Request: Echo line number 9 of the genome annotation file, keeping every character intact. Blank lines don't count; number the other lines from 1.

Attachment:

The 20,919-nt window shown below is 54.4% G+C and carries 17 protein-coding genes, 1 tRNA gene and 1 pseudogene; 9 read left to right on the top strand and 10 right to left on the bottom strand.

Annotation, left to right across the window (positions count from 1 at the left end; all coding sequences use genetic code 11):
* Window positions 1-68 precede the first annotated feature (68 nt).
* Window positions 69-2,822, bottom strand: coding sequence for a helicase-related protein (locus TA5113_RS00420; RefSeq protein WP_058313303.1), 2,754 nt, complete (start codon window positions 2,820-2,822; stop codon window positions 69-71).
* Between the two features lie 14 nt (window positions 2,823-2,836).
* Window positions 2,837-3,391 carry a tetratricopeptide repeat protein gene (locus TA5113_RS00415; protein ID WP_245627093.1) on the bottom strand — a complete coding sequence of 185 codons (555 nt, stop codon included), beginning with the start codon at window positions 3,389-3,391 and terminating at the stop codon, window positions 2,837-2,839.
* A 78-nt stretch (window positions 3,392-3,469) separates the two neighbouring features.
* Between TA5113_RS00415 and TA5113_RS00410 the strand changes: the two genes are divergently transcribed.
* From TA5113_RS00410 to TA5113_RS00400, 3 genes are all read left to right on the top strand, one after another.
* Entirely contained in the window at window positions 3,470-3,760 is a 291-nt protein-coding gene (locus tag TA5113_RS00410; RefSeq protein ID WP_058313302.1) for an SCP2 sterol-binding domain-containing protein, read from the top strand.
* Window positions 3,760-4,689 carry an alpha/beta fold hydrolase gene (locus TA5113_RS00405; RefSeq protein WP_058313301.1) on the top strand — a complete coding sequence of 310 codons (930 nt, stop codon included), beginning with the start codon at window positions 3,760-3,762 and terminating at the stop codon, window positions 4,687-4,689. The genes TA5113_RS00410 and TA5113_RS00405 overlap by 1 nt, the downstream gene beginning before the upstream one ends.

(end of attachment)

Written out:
* From TA5113_RS00410 to TA5113_RS00400, 3 genes are all read left to right on the top strand, one after another.